It’s no exaggeration to say that the Internet is changing the way we do things and our patterns of life. Whatever the future brings in this regard, thanks to B4RN we in this area of rural north Lancashire will be able to keep up with the changes and be part of this digital revolution.

9 Comments

  1. HI Andy,

    It’s good to hear of your successes but I feel you’ve got one thing wrong. You won’t be “keeping up” – you are already way out in front and, unlike others still relying on slightly shorter ageing twisted pairs from the incumbent, you have a fully future-proofed network even when everybody is connected.
    As it’s all underground and not affected by water, you can say goodbye to weather-related problems as well.

  2. Thanks Andy thats really inspiring. I am not a great expert but yes I think it is the restrictions of the old laptop etc rather than the fibre connection. Also your wi-fi router may not deliver the speed because it wasnt envisaged to work with such high speeds. I believe that Gigabit routers are now being made and a new Wi-Fi speed standard being rolled out. It would have been interesting to connect Jasmine via the Ethernet cable rather than wi-fi and do a speed check. A macbook Air is one of the top laptops made. ( I have one ! ) They are pricey but you get what you pay for. Try using google street veiw with your fast connection. You should be able to “travel” through the still images as if you were in a film. Sean

    • hi Sean, I know the routers are only capable of around 100 or so via wifi, which is more than enough and meant they are affordable at the moment, I guess in a few years the gig ones will be very cheap.

      My macbook air doesn’t have ethernet, is there any way to connect it other than with the usb ethernet adaptor, and do these come in different qualities like ethernet cards in PCs do? also do you know if the ethernet cable you use has any bearing on the speed? If its only a short distance will ordinary cat 5 do or will it slow it down a bit? I saw a speed test on an imac 24 at arkholme the other day and she got 997 meg and I would love to be able to make my laptop do that just for demonstration purposes! She had cat5e cable, about a metre or two.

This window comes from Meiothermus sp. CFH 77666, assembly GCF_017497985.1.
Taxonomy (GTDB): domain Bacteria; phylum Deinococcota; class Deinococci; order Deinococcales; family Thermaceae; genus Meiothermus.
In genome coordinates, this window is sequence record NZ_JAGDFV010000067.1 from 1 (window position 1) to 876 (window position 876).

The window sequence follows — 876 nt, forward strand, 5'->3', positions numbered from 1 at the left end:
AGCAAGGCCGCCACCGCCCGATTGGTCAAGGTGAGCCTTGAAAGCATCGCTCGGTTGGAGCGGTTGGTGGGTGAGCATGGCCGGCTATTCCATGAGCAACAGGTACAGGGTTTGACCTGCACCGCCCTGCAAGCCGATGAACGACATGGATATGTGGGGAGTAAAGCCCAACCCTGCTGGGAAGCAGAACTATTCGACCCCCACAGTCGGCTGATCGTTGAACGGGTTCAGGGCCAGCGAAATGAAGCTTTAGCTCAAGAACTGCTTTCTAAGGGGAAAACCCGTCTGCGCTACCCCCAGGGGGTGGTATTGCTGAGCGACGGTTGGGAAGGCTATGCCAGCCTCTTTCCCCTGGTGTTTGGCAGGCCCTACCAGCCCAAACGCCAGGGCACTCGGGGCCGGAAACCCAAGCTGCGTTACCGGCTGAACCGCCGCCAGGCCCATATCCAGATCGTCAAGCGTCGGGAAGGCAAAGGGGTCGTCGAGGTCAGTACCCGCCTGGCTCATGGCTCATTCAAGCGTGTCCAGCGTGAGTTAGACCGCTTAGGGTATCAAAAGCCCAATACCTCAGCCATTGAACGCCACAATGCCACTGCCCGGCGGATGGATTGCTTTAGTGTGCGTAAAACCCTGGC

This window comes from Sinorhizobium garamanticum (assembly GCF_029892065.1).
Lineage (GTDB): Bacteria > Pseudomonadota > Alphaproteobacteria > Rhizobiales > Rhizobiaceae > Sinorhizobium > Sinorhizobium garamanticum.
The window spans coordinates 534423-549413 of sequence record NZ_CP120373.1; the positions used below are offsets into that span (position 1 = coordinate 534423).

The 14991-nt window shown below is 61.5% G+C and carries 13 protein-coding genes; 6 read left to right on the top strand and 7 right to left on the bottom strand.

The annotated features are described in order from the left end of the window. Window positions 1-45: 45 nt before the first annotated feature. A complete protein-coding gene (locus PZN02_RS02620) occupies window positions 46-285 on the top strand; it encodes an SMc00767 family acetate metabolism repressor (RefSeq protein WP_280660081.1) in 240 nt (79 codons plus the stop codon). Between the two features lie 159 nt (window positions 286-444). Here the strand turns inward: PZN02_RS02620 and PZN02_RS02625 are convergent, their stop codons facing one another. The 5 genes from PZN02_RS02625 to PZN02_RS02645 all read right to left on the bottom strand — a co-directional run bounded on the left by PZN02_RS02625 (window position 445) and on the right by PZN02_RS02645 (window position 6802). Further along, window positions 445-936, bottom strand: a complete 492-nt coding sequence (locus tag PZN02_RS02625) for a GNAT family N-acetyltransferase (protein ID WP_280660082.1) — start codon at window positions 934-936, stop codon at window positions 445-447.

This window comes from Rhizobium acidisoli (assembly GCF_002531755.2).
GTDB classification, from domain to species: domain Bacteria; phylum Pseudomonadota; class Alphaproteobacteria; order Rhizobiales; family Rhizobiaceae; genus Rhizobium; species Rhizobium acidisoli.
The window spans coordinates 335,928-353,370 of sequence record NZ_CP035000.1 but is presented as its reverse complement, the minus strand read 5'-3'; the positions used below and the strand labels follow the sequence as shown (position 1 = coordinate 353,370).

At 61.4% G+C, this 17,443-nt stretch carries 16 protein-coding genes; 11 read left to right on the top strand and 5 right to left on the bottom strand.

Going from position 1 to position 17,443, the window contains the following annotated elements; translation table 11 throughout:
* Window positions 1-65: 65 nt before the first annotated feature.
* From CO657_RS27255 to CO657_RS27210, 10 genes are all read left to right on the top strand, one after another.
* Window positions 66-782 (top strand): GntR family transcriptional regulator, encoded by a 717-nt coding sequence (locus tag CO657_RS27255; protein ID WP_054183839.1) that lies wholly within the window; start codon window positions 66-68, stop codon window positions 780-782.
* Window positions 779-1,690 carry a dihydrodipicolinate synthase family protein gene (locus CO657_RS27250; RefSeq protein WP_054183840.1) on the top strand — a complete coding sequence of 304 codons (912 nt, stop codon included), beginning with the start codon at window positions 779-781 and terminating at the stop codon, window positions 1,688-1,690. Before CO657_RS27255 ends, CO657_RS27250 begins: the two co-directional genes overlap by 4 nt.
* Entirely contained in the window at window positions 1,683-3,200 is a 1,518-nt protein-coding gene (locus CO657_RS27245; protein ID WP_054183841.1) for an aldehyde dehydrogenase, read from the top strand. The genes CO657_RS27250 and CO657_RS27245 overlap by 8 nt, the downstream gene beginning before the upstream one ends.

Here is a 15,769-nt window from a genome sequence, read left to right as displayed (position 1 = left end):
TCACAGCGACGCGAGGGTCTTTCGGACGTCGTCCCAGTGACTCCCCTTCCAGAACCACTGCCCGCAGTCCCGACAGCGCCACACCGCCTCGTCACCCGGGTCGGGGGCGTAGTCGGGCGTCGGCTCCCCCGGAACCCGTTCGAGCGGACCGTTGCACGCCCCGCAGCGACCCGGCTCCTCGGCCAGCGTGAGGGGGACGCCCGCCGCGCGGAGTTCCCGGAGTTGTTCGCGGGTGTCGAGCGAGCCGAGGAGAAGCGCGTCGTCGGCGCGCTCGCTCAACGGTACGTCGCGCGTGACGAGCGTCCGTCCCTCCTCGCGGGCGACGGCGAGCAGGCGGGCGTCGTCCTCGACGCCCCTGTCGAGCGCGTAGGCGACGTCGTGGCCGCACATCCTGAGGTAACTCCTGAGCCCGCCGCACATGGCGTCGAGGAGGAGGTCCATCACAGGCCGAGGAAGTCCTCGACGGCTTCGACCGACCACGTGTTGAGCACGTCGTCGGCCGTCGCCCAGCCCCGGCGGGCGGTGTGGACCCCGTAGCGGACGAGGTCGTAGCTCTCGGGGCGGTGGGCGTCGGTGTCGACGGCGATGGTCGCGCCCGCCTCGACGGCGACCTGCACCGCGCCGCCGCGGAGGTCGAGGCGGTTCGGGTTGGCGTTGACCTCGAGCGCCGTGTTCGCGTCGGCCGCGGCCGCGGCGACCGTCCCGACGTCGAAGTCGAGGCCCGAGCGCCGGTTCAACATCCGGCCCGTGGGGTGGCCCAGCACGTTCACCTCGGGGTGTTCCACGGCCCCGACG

• Hi Chris. Apple do a thunderbolt to ethernet adaptor http://store.apple.com/uk/product/MD463ZM/A/thunderbolt-to-gigabit-ethernet-adaptor That should do the trick if the Macbook Air has thunderbolt.

        • I use one of those to plug ethernet in, but mine was £5.99 off ebay. I bet its only 100 meg. I think I will have to invest in a gigabit one. Thanks for the tip…

      • Hi Chris From what I have read Cat5 should do Gigabit. Shorter lengths are better. And Cat6 is better. So I would go for a Cat6 cable. They are supposed to do 10Gbps

      • Looks like you need a very recent Macbook Air though 2011/2012

      • Yep still waiting for the rest of the world to catch up Chris – http://mashable.com/2013/04/10/new-macs-might-support-super-fast-gigabit-wi-fi/

  3. Hi Andy
    I can get 90 on my macbook air too, but I know I could get more if it had an ethernet port instead of usb ethernet adaptor. I can get the same on wifi as wired. Monica checked and the ethernet in her pc keeps her around the 100 mark, but its not worth upgrading the ethernet card in her pc until she’s got used to 100 times faster speeds and until the rest of the world can ‘upload’ to us faster than 100, even iplayer only seems to go upto 50meg. Very few testers are available to actually check your speeds we are finding, and Surrey Hills has it right, we’ve got to wait for everyone else to catch up now. ;)